One large challenge that is worth mentioning would be the factory getting ravaged by the fire in the year 1987. The building of their first modern production plant in Valenzuela coincided with the Asian financial crisis back in the 1990s (also called Asian Contagion), wherein the currency of Asian countries fell and inflows of capital slowed and reversed.

It is a tough time for the Philippine economy, especially for Corazon Ong and her family’s growing business. In order to cope with this, they decided to release a smaller and more budget-friendly package for their products. They also considered this hardship as another reason to provide employment to affected Filipinos.

Of course, challenges in life, and most especially in business are nothing new and it is more likely to be expected than not. However, the ones that Ma’am Cora experienced with CDO were guaranteed to ensure the strength and longevity of the business as they are still thriving since then. They were able to build their second plant and start their canning business in 1997; this was also the birth of the iconic CDO Karne Norte.

CDO Foodsphere plant
Photo Credits: Second Plantation in Valenzuela / GMA Brandtalk

The main driving force into continuing the company’s production aside from producing for their buyers’ consumption is their primary concern to the workers and employees. They strive to keep employment not just for the workers but also extending to their families, so Ma’am Cora continues to innovate and search for solutions instead of simply shutting down the company. She also strives to provide support for inclusivity not just by producing for Filipino families through their meals, but also encouraging people to join and stay in the CDO Foodsphere Family.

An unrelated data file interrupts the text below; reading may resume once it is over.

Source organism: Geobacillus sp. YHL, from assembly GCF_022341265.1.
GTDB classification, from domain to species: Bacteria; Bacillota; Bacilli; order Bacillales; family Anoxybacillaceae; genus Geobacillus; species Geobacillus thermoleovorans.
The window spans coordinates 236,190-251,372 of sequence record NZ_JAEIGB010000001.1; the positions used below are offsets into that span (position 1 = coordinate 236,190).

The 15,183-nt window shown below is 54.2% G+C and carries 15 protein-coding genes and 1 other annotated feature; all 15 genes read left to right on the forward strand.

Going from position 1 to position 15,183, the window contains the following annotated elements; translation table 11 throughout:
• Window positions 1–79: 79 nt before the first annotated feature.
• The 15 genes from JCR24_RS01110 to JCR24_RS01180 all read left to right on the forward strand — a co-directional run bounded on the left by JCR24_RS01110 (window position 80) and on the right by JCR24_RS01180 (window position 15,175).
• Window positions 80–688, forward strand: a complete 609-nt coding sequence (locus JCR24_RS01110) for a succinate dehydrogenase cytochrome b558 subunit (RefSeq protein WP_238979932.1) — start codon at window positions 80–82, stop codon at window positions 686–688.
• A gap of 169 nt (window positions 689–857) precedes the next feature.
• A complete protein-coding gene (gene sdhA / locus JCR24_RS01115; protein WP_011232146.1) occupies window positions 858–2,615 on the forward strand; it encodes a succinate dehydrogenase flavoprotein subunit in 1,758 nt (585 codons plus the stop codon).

CDO Foodsphere is now very recognizable with its own brands of processed food and canned goods. Some of the many popular items are those from San Marino Brand with their famous Corned Tuna, Bibbo Cheesedog, Danes Cheese, and Highlands Corned Beef.

The flourish after more than four decades

The determination to continuously involve improvement and evolution to their business in order to provide the public the same service that they aspire to give right from the start. CDO Foodsphere has worked on extending its business in television commercials, the first one being released in the year 1995. They also expanded their production plants in Paso de Blas and in the year 2009 with their mega plant in Malvar, Batangas, showing their determination to make their products reach every home.

Currently, Ma’am Cora and Sir Pepe’s family are the ones running the company but regardless of the next generation handling the company, the principles of their parents will never leave. According to Jerome Ong, the current President and CEO of CDO Foodsphere and the eldest son, “The wonderful thing about my parents is that they always had a heart for people, more than anything. It was not just about making a profit.” And this is evident since not only does CDO Foodsphere reach out to the public through their products, but they also launched a corporate social responsibility (CSR) arm through Odyssey Foundation, Inc. (OFI).

Odyssey foundation started Gabay Nutrisyon, which hosts feeding programs and partners with other organizations to provide food and medicine to undernourished children all around the country, mainly in impoverished areas. The foundation eventually expanded to cover education with Gabay Edukasyon, environment with Gabay Kalikasan, livelihood with Gabay Hanapbuhay, and service to humanity with Gabay Lingkod.

With the authentic taste of homemade meals and the impact that the company has brought among its own employees and workers and most especially the Filipino people, it is undeniable that the simple desire to share a mother’s kitchen and love for cooking really went a long way. Ma’am Corazon Dayro Ong (CDO) is an example that anyone can make do with what they have and with the proper mindset and principle, success will soon follow.

Read more from BuzzinPH: From “Tutoy” to Vice Ganda: The Gratifying Story to the Unkabogable Success